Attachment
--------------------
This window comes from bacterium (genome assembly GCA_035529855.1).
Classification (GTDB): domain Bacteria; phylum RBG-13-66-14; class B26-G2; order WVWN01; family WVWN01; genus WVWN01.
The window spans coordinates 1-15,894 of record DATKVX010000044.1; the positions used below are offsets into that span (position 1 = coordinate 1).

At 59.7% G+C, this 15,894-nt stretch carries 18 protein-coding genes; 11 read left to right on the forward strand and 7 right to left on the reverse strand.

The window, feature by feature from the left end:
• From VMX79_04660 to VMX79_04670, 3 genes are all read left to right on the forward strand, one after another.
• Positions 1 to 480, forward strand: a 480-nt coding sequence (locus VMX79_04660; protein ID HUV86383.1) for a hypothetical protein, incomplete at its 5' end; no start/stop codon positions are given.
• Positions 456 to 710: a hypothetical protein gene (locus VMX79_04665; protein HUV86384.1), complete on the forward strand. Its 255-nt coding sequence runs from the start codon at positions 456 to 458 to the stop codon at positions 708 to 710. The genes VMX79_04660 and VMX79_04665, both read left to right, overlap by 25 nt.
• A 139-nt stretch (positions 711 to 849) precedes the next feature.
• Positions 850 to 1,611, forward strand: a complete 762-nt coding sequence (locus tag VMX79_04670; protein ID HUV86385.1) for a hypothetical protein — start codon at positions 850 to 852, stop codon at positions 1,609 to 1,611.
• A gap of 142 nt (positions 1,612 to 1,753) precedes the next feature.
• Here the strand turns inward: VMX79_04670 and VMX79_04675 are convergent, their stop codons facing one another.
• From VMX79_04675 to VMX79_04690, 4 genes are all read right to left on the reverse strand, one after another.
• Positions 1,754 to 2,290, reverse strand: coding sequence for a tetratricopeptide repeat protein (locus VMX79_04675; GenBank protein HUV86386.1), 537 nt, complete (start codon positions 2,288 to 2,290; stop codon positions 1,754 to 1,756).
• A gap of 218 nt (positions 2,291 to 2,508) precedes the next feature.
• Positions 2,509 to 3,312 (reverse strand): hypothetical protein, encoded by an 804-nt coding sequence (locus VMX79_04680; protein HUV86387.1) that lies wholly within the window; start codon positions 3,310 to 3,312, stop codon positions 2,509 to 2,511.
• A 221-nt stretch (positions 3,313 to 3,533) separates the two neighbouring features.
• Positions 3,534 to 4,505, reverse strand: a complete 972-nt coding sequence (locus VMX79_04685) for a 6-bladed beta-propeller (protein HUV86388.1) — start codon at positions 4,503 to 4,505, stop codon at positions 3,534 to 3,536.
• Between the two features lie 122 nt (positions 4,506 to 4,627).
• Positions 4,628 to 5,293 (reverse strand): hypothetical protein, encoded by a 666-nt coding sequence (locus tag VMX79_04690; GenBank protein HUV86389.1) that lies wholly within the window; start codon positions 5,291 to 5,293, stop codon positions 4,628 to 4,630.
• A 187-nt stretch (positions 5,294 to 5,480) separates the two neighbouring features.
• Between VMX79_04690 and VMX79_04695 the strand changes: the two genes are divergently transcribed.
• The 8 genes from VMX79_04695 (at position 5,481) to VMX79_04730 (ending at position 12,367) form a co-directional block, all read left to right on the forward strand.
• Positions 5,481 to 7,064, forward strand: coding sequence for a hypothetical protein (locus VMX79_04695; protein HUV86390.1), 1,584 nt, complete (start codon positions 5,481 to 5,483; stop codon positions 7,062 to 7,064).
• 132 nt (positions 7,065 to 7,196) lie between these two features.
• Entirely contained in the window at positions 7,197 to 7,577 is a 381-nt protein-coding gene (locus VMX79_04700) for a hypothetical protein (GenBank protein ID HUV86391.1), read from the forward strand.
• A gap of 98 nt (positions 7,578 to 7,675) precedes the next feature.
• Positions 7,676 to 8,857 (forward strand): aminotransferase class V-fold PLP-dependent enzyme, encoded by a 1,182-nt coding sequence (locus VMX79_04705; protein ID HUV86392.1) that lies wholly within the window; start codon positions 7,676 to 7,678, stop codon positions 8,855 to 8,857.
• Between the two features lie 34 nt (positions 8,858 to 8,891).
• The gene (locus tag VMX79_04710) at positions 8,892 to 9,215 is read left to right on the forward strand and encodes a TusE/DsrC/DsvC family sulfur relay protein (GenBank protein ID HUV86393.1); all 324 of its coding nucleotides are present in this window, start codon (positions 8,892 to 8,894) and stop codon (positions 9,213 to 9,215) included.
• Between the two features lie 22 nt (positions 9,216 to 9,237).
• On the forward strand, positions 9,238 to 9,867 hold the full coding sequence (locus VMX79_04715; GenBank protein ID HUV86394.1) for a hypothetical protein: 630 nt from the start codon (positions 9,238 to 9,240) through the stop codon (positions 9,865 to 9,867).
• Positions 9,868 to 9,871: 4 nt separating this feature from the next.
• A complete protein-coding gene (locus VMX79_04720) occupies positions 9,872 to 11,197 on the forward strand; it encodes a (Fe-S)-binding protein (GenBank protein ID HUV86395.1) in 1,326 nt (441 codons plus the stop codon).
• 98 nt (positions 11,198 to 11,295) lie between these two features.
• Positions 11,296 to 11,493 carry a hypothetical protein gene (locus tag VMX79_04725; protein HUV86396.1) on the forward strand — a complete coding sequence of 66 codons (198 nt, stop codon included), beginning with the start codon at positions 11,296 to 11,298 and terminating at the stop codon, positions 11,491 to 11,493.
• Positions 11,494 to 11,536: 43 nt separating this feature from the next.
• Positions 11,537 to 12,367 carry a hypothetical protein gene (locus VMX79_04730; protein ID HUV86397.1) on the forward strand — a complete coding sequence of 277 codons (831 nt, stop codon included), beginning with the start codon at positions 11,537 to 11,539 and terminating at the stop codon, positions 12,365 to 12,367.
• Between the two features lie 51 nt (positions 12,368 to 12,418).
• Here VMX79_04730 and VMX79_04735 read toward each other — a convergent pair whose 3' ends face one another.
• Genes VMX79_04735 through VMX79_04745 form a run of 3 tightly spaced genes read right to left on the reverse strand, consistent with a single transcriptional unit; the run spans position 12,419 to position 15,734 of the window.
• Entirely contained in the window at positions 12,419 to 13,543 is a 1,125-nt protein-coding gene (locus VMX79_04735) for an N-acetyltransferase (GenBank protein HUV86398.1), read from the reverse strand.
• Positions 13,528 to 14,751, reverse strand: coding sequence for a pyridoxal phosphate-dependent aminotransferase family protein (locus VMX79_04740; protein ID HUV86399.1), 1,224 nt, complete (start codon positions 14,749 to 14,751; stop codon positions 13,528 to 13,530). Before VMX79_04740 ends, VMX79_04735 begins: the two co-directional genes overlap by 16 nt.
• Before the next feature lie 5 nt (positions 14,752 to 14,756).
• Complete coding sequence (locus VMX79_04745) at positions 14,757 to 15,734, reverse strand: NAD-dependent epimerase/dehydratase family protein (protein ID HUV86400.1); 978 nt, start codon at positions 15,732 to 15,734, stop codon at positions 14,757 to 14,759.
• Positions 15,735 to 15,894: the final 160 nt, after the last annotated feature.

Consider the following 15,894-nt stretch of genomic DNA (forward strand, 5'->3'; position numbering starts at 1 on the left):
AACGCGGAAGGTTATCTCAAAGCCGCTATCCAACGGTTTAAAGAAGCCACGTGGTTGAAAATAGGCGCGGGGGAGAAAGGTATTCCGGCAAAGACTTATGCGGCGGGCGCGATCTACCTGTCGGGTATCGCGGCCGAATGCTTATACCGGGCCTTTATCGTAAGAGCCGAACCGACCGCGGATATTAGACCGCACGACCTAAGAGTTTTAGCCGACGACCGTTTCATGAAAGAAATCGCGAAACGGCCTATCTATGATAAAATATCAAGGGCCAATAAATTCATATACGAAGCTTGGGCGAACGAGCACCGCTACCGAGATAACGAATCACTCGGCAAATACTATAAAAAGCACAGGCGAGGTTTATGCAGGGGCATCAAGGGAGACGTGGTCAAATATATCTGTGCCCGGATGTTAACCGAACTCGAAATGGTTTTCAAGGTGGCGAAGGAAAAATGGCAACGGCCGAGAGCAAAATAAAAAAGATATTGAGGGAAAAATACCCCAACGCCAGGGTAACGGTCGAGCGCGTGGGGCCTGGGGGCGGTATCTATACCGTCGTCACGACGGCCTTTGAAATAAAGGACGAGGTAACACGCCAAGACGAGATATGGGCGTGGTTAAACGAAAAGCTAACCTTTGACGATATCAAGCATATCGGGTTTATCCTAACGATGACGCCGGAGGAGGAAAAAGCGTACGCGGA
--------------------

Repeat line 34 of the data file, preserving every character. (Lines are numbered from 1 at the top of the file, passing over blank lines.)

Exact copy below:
• A complete protein-coding gene (locus VMX79_04720) occupies positions 9,872 to 11,197 on the forward strand; it encodes a (Fe-S)-binding protein (GenBank protein ID HUV86395.1) in 1,326 nt (441 codons plus the stop codon).